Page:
The director of nursing in the residential care facility made every effort to ensure that the OT students were made to feel a part of the establishment. Students were accommodated in the office shared by the senior health team.

They were included in staff training and were encouraged to accompany the staff on their rounds. They were also directed to provide professional insight and support in specific cases. The real world task requested by the director of nursing was an audit of the facility from an OT perspective with recommendations for a planned refurbishment of a wing. The second task was an overview of the health status of the residents of the independent living village from the information gathered through the risk and resilience assessments with the participants, providing vital planning information.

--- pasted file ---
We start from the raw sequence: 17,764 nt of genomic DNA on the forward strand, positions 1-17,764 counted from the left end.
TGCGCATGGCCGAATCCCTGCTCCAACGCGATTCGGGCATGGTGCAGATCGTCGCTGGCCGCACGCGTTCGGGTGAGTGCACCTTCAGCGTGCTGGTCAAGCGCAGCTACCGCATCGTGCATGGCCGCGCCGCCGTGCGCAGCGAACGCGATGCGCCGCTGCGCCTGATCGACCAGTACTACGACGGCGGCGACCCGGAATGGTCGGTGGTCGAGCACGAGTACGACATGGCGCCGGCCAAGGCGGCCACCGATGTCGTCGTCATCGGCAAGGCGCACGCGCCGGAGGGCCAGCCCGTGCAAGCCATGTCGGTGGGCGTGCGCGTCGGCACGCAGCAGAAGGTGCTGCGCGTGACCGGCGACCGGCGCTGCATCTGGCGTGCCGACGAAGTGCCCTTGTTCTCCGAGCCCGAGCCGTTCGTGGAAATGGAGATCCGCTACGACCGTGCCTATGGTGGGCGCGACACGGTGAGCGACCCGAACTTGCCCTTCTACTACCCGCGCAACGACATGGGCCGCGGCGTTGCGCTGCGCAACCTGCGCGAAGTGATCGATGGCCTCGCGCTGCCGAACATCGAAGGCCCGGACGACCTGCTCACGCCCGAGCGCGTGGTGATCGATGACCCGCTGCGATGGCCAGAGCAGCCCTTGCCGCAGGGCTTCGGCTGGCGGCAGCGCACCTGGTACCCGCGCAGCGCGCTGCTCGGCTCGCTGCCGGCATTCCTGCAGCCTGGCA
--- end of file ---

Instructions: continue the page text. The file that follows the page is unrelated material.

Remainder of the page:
NARROW FOCUS ON OWN EXPECTATIONS

Despite the clear direction given to the occupational therapy students and the support provided by the facilities, the clinical supervisor and the project leader, the two young women found it difficult to settle in and tackle the tasks. They focused on their fairly narrow interpretation of the assessment requirements for registration, unable to think more broadly about the ways in which the required tasks not only fulfilled those requirements, but also provided valuable on-the-job learning, evidence of two real world tasks and opportunities to develop skills and an understanding of the day to day operations of two different entities, both involved with the health and wellbeing of older adults. They were unable to recognise the multiple stakeholders, and therefore, their needs, and remained focused on their own expectations of the placement. The project leader and the clinical supervisor expended much time and effort trying to expand their understanding of the opportunities and of their responsibilities, working together to motivate the students who exhibited low levels of engagement and poor attitude by the end of the second week.